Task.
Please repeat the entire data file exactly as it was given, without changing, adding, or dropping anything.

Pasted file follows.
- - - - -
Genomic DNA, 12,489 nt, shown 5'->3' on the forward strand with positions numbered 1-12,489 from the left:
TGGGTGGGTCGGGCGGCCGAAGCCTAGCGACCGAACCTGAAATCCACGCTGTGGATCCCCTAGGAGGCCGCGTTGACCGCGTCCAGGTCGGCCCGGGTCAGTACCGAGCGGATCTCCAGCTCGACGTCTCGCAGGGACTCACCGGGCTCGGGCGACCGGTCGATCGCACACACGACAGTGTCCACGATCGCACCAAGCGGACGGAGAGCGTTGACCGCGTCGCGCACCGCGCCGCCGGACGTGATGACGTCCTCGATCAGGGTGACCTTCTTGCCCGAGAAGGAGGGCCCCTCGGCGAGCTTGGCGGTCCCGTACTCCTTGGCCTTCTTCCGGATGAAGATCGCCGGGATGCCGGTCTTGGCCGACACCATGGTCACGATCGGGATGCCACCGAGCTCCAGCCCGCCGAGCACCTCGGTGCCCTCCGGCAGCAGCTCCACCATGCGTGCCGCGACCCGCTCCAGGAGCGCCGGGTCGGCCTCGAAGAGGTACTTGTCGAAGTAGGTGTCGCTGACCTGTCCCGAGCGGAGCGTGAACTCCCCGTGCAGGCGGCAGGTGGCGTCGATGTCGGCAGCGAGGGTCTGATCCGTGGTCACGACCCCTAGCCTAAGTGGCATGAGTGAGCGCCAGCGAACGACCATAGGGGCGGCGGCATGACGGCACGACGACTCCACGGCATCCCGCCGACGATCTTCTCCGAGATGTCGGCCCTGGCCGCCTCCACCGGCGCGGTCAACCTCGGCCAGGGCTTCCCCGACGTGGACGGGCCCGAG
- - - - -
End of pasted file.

Genomic DNA, 12,489 nt, shown 5'->3' on the forward strand with positions numbered 1-12,489 from the left:
TGGGTGGGTCGGGCGGCCGAAGCCTAGCGACCGAACCTGAAATCCACGCTGTGGATCCCCTAGGAGGCCGCGTTGACCGCGTCCAGGTCGGCCCGGGTCAGTACCGAGCGGATCTCCAGCTCGACGTCTCGCAGGGACTCACCGGGCTCGGGCGACCGGTCGATCGCACACACGACAGTGTCCACGATCGCACCAAGCGGACGGAGAGCGTTGACCGCGTCGCGCACCGCGCCGCCGGACGTGATGACGTCCTCGATCAGGGTGACCTTCTTGCCCGAGAAGGAGGGCCCCTCGGCGAGCTTGGCGGTCCCGTACTCCTTGGCCTTCTTCCGGATGAAGATCGCCGGGATGCCGGTCTTGGCCGACACCATGGTCACGATCGGGATGCCACCGAGCTCCAGCCCGCCGAGCACCTCGGTGCCCTCCGGCAGCAGCTCCACCATGCGTGCCGCGACCCGCTCCAGGAGCGCCGGGTCGGCCTCGAAGAGGTACTTGTCGAAGTAGGTGTCGCTGACCTGTCCCGAGCGGAGCGTGAACTCCCCGTGCAGGCGGCAGGTGGCGTCGATGTCGGCAGCGAGGGTCTGATCCGTGGTCACGACCCCTAGCCTAAGTGGCATGAGTGAGCGCCAGCGAACGACCATAGGGGCGGCGGCATGACGGCACGACGACTCCACGGCATCCCGCCGACGATCTTCTCCGAGATGTCGGCCCTGGCCGCCTCCACCGGCGCGGTCAACCTCGGCCAGGGCTTCCCCGACGTGGACGGGCCCGAG